Half-Cents and Cents

#1 Half-Cents and Cents Buyer Las Vegas & Henderson

History of Half Cents and Cents

One of the most iconic coins to have ever been produced by the US Mint were without a doubt the Half-Cents and Cents, or also known as Large Cents, which was first sanctioned by way of an Act of Congress in 1792. But it was on 6 July 1785 when the Congress passed a resolution that the national currency was to be based on the decimal system, the units being dollars and cents.

The Congress passed another resolution dealing with the national currency on 3 March 1791. This time, definitely authorizing a mint to be set up and the president to engage artists and purchase coining machinery.

It was not until 1792 when the first half cents was produced at the new mint set up in Philadelphia. The half cent was one of the original coins authorized by the Coinage Act of 1792, and among the first ever minted by the United States.

The issue of these coins was very limited however, and it was not until the following year that coins were struck in any quantity and even then the issue only consisted of cents and half cents. These cents was replaced by small cents when it started its production on 1856.

Design Variations of Half Cents Throughout History

The first design features an image of the Lady Liberty facing on the left and carrying her Phrygian cap on a pole. It was minted only for 1793 and is today the rarest half cent.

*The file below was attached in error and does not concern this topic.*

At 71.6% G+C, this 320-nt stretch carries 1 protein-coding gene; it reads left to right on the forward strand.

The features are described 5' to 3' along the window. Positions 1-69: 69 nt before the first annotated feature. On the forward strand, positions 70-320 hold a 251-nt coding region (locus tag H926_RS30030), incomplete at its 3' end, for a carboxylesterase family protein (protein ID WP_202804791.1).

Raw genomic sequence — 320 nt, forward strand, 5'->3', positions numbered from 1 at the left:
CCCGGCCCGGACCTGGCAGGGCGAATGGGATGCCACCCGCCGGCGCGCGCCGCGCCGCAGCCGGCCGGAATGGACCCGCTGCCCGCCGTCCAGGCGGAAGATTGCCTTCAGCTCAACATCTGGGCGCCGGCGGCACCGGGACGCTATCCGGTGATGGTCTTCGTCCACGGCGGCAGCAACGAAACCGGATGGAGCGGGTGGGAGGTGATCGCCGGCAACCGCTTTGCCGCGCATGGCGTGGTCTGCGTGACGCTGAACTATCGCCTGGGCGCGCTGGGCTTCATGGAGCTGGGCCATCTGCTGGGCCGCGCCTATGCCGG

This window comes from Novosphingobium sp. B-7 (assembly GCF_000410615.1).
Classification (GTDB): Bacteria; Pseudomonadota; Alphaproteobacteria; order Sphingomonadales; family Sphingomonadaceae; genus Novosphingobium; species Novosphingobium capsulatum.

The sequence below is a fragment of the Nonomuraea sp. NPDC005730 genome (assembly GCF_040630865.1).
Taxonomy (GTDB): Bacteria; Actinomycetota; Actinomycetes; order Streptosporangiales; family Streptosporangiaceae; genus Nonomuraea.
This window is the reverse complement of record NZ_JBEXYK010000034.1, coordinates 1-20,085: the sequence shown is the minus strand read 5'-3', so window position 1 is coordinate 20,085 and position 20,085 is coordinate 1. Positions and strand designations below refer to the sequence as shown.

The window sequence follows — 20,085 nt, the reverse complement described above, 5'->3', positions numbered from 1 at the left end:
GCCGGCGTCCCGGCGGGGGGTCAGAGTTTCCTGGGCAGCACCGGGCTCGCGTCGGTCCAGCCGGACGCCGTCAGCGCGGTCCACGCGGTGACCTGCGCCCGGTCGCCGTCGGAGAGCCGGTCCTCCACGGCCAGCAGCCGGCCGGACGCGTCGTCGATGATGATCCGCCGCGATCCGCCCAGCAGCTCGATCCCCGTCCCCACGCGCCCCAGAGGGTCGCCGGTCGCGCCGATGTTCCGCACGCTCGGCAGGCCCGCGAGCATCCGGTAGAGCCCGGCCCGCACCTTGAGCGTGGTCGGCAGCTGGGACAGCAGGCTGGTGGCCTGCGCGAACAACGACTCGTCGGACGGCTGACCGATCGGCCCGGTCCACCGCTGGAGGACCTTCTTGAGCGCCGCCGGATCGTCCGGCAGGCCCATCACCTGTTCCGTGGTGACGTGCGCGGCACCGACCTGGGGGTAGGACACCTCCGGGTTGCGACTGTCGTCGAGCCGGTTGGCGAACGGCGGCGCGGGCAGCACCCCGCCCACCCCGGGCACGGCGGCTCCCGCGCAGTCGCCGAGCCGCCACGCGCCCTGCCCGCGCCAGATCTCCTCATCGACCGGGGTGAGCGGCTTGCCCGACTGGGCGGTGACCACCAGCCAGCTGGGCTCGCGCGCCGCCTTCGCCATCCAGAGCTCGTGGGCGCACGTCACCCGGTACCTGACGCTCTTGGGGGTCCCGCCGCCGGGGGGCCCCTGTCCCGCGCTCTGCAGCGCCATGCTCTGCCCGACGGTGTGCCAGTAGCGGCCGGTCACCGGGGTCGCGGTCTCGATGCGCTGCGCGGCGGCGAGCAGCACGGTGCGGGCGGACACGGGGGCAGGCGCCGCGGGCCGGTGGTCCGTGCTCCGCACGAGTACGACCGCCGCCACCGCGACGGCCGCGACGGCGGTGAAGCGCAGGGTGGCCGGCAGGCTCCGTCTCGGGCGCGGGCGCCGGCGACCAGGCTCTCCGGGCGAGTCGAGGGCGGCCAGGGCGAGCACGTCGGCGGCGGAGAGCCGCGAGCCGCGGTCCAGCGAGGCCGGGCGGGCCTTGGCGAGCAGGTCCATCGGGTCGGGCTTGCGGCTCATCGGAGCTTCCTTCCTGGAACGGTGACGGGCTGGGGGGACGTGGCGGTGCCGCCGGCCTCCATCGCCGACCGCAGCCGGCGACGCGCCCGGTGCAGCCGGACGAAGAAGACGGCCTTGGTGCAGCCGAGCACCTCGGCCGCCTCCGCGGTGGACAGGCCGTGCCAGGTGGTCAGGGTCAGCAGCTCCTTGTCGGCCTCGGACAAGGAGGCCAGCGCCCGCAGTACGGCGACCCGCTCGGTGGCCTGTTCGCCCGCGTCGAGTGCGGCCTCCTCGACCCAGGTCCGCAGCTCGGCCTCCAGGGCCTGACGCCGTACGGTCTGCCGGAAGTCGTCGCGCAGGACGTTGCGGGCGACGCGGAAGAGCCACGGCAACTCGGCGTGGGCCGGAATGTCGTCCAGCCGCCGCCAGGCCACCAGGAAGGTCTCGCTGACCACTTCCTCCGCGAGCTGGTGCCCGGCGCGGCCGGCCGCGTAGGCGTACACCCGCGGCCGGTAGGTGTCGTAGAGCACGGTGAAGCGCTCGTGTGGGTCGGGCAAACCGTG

On 1794, the “Liberty Cap” design was revised slightly, while Lady Liberty faces right instead of left. In 1796, another slight revisions was made, a few half cents were minted without the pole on which Liberty’s cap is hoisted. This design lasted until 1797.

The design of the half cent in succeeding years largely followed that of its cousin, the one cent coin or what we call, the “large cent.” The Draped Bust design first appeared on the large cent in 1796, but was only extended to the half cent from 1800-1808. The obverse (front) was designed by Gilbert Stuart and Robert Scot, while the reverse (back) was designed by Scot-John Gardner. And all these designs were engraved by Robert Scot.

The Classic Head was the next in line of design and was issued on 1809 to 1836. This was designed/engraved by Robert Scot or John Reich. The design features a left-facing Lady Liberty boasting headgear not very dissimilar to a crown. More appropriately, this headgear is known as a fillet and is rumored to be designed after the crown given to the best male athletes of Ancient Greece.

In 1840 to 1857, a new design was made. The Braided Hair which is designed by Christian Gobrecht, features the image of Lady Liberty with a tight braid. This gives her a much younger, invigorated look. This design was held in high regard by the public and remained on the coin unchanged until the Half Cent was done away with in the late 1850s.

Design Variations of Cents Throughout History

Large cent was coined every year from 1793 to 1857 except 1815 because of war that happened between United States and Great Britain. The war embargo shipments of new copper planchets which were imported from Great Britain. But as soon as the war ended in 1815, the mint wasted no time in ordering new planchets.